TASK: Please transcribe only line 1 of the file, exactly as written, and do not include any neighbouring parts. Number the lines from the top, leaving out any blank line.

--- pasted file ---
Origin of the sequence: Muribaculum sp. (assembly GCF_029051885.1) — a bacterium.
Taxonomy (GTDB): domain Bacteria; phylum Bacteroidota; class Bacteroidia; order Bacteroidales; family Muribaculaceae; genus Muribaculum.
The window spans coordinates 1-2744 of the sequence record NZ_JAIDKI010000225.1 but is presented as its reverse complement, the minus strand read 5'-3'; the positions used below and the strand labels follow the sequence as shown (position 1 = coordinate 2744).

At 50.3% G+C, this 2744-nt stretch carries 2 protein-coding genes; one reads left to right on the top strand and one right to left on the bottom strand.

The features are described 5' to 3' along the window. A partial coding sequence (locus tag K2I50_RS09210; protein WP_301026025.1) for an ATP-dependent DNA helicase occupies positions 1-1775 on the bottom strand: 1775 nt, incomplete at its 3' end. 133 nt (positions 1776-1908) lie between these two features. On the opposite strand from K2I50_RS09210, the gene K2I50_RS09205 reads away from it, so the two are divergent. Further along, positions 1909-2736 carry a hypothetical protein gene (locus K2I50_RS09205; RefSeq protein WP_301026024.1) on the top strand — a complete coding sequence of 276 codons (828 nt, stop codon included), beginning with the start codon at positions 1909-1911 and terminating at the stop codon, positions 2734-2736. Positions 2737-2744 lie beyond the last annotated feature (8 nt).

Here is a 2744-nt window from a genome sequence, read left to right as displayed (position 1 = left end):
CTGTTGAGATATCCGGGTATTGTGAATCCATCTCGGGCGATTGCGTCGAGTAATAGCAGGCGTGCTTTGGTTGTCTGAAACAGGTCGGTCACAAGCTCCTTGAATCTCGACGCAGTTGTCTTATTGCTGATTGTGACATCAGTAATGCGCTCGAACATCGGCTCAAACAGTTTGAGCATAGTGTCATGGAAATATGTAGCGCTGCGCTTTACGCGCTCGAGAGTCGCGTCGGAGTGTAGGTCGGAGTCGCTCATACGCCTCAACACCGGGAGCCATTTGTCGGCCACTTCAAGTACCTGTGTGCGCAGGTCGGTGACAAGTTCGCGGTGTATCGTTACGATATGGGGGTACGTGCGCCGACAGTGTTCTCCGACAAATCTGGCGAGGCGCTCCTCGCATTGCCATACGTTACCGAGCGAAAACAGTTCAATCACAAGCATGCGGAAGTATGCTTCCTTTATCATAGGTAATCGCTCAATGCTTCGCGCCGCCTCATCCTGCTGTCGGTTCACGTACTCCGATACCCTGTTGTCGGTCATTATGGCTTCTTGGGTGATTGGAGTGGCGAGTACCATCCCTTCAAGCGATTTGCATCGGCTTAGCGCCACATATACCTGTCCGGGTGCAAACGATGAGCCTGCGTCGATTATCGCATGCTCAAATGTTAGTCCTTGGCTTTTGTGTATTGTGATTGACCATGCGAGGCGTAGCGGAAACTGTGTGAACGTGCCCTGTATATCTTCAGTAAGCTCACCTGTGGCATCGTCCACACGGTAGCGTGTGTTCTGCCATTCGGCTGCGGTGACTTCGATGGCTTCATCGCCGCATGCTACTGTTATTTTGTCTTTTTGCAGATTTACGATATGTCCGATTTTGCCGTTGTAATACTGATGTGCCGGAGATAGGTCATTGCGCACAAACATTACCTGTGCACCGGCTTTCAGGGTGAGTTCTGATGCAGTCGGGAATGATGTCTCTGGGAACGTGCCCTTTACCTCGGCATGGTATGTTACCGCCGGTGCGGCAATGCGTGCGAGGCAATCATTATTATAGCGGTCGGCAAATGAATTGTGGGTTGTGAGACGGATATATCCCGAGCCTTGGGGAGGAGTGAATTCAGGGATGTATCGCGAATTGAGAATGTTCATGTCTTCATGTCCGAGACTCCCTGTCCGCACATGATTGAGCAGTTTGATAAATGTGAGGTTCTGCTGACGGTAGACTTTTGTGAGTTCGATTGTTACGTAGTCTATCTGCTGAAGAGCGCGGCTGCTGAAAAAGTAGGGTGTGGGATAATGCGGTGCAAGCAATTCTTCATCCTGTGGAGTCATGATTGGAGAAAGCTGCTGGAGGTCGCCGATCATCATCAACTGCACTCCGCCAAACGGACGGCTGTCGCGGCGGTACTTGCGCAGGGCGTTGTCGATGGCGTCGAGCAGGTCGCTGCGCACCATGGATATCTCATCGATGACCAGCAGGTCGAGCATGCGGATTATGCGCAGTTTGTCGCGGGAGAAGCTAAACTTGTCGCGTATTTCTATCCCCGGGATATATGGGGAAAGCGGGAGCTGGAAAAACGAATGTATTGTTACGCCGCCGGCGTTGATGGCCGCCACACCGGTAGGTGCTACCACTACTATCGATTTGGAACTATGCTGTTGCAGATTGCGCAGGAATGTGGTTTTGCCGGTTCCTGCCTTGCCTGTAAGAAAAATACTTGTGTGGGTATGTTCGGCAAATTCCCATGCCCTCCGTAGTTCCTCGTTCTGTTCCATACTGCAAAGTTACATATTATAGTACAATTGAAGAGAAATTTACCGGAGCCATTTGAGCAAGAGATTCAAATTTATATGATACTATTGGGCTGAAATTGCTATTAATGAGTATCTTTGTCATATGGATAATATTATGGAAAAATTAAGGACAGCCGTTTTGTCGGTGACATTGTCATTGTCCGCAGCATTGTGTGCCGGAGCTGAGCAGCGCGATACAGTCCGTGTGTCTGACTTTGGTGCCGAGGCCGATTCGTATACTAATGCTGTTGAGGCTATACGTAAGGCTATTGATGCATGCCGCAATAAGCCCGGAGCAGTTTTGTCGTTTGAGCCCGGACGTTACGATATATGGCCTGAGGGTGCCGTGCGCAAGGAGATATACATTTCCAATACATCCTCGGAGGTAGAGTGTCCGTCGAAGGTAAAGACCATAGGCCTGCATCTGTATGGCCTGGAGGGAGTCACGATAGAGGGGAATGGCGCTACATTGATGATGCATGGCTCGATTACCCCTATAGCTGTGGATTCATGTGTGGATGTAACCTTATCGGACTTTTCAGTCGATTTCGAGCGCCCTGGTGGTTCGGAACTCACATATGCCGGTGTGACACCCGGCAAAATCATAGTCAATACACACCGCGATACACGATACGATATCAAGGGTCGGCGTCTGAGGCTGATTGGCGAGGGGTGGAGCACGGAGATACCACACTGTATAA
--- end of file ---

Origin of the sequence: Muribaculum sp. (assembly GCF_029051885.1) — a bacterium.